In South Africa Weaker dollar boosts rand, stocks edge higher

Stocks were slightly up, but gains were capped by low volumes as traders prepared for a mid-week holiday.

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South African bank notes featuring images of former South African President Nelson Mandela (R) are displayed next to the American dollar notes in this photo illustration in Johannesburg August 13 2014. REUTERS/Siphiwe Sibeko play South African bank notes featuring images of former South African President Nelson Mandela (R) are displayed next to the American dollar notes in this photo illustration in Johannesburg August 13 2014. REUTERS/Siphiwe Sibeko
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South Africa's rand reversed earlier losses against the dollar on Tuesday, helped mainly by the greenback's weakness in the wake of data that undermined the case for a U.S. rate hike.

Stocks were slightly up, but gains were capped by low volumes as traders prepared for a mid-week holiday.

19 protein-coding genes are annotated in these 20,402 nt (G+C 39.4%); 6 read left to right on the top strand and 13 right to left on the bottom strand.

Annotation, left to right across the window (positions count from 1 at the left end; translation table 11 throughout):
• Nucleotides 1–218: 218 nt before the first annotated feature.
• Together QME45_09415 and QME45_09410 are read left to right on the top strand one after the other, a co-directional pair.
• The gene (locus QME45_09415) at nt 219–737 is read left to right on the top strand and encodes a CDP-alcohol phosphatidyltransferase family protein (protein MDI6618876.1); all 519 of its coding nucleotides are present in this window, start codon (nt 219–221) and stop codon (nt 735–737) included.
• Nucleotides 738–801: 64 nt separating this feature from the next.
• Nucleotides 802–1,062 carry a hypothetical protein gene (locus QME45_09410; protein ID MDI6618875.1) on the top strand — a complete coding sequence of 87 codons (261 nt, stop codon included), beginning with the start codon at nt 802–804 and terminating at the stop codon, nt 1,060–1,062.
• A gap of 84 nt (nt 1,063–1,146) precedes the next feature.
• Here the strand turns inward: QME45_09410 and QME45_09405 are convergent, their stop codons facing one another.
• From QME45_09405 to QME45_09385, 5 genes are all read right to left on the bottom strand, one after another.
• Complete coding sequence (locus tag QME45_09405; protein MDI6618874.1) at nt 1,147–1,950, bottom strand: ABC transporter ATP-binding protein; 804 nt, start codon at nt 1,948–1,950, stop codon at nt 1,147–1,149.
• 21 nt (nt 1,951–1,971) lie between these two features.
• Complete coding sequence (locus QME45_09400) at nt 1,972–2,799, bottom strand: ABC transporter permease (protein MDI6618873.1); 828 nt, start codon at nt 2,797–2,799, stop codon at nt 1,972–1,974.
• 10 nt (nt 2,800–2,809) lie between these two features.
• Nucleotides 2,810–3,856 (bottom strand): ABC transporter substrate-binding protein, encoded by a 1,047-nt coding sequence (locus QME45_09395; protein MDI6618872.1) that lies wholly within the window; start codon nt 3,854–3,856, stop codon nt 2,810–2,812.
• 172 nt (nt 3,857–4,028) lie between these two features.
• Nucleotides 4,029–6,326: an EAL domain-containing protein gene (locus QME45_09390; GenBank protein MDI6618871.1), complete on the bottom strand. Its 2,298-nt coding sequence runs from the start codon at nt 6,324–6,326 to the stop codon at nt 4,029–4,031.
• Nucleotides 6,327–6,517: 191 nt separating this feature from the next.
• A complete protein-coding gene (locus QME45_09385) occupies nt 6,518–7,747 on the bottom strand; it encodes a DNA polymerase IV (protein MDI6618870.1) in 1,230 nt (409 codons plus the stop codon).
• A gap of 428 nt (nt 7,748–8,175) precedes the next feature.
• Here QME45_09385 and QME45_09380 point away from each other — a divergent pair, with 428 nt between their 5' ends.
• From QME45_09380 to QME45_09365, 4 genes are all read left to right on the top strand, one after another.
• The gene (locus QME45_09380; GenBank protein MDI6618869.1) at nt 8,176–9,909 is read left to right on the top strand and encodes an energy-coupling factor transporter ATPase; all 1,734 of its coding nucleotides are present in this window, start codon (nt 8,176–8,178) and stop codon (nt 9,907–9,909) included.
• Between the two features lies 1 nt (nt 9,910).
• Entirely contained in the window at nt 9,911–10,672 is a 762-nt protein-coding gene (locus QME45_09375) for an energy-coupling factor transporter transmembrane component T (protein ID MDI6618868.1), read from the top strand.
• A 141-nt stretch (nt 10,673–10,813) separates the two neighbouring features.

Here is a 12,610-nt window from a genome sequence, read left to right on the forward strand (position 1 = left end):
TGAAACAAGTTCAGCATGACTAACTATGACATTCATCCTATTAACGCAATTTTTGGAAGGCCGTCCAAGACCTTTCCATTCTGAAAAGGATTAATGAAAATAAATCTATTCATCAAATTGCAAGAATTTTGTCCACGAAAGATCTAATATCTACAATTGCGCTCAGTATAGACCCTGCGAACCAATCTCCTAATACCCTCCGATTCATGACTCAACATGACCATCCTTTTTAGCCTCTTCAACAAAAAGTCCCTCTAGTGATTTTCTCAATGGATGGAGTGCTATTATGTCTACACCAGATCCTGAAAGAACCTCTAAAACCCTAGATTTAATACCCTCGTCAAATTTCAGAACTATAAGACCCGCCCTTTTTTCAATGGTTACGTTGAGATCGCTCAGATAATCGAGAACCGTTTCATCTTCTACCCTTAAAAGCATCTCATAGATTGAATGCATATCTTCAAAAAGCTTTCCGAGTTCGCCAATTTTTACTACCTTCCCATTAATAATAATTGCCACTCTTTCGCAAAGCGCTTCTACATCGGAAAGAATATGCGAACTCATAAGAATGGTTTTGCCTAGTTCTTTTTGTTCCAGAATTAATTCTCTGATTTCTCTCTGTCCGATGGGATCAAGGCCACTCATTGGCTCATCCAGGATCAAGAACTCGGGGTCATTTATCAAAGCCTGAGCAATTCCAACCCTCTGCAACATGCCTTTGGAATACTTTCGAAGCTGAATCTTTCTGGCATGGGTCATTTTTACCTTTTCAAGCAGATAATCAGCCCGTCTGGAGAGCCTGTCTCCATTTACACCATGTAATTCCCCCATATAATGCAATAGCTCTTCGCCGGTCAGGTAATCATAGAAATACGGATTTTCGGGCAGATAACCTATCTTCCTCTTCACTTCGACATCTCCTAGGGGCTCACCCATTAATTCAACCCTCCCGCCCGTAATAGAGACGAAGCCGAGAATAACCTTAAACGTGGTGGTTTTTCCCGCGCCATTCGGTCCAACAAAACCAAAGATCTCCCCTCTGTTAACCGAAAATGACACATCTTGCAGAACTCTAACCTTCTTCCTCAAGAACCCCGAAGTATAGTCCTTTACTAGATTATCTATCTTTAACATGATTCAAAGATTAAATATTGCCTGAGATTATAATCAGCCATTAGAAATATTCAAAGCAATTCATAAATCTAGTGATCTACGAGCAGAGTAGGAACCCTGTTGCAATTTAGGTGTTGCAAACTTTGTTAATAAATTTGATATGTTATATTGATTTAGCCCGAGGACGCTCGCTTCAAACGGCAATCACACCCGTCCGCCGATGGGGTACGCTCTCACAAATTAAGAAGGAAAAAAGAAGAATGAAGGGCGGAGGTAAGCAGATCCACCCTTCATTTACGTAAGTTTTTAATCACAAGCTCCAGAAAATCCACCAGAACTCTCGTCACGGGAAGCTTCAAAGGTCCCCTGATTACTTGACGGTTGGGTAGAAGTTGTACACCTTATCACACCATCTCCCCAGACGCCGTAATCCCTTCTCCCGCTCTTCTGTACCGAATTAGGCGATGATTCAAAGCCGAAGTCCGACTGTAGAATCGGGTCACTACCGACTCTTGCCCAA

Having earlier hit a session low of 14.5350/dollar, the rand clawed its way back to 14.3940 by 1530 GMT, up 0.4 percent from Monday's New York close at 14.4510.

The rand's gains reflected general dollar weakness after weaker-than-expected U.S. economic data reinforced views that the Federal Reserve would take a dovish stance in a policy statement on Wednesday.

"Everything is stronger versus the dollar this afternoon," IGM analyst Christopher Shiells said.

"The dollar had strengthened before all of this on expectations the Fed may be a bit more hawkish, but this was perhaps overplayed and the emerging market rally is back on."

Tuesday trade was affected by thin liquidity ahead of a national holiday which would see South African financial markets closed on Wednesday, Johannesburg-based forex dealers said.

Government bonds also ticked higher, with the 2026 benchmark dipping 1 basis point to end the day at 9.115 percent.

After a volatile session on the bourse, the benchmark Top-40 index closed 0.24 percent higher at 46,695.33 points while the broader All-Share index gained 0.15 percent to 53,062.95.

Supermarket operator Pick n Pay was up 2.03 percent at 70.90 rand after it reported a 26.4 percent rise in headline earnings per share and said it planned to expand into Nigeria.

Shares in information technology company Datatec slumped 12.92 percent to 44.90 rand, making it the biggest decliner among the broader All-Share index after it flagged lower profit for 2016.

Volumes were relatively low, with around 181 million shares changing hands compared to last year's daily average of around 290 million.

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